Page:Discovery and Decipherment of the Trilingual Cuneiform Inscriptions.djvu/46
At the Spanish Court he had an opportunity of meeting Don Garcia de Silva Figueroa, who was subsequently to visit Persia as Ambassador, and to interest him in the ruins of Chehel Minar. In view of his projected journey, Don Garcia made a special study of the antiquities of the country in the original authorities, and in such modern books as were then available. He was a Castilian of high rank, and about fifty-seven years of age at the time he left on his mission, in 1614. He had an extremely difficult part to play, and one little suited to his haughty and irascible temper. The Portuguese authorities were greatly incensed at the appointment of a Spaniard, and they threw every obstacle in his way. The Viceroy detained him at Goa on one pretext or another from November 1614 to March 1617, when at length the Ambassador hazarded the voyage to Ormuz in a small vessel of two hundred tons. On his arrival he found the Portuguese governor of the island nearly as intractable as the Viceroy, and it was not till October that he was able to continue his journey. He passed that winter at Shiraz, which he said was certainly the Cyropolis of the ancients and the place of burial of Cyrus, its founder. He found his sojourn intolerably dull: he complains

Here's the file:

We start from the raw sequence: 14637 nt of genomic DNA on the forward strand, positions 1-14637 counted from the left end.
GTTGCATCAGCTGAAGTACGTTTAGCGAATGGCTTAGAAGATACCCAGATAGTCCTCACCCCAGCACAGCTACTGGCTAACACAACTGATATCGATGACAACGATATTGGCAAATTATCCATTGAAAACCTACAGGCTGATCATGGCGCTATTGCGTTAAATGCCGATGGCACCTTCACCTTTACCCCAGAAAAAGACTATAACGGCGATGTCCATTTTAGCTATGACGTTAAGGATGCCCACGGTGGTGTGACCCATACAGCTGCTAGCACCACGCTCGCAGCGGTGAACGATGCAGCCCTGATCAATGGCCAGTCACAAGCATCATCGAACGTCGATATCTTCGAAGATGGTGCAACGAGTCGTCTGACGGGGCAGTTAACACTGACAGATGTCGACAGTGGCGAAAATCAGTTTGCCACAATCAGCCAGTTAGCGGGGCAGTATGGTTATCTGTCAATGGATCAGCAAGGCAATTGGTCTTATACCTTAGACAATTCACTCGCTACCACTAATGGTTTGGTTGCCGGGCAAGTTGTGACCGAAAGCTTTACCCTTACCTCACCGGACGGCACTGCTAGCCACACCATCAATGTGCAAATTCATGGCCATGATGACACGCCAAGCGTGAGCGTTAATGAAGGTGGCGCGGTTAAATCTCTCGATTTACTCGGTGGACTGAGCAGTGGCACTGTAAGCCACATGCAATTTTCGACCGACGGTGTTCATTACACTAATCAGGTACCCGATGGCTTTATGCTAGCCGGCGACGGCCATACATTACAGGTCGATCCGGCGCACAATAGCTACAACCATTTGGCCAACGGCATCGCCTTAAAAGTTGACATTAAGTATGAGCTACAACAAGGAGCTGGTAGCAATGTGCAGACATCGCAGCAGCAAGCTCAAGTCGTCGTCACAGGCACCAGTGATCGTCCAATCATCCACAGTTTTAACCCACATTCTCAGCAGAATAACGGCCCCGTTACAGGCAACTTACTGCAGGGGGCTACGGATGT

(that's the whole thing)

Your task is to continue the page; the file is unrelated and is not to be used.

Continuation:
second time at his Court. He left Goa in February 1608, and arrived at Ispahan in June; but it was with difficulty he could obtain an interview with the Shah. On his return to Portugal he was raised to the bishopric of Cyrene. He wrote his book in 1609, before he left Goa, and he evidently brought it with him to Lisbon, where it was published in 1611.
- Ambassade de Don Garcia de Silva Figueroa en Perse, traduit par de Wicqfort (Paris, 1667), p. 5. The Spanish original does not appear in the Catalogue of the British Museum, where, however, may be found the tract De Rebus Persarum, Antwerp, 1620.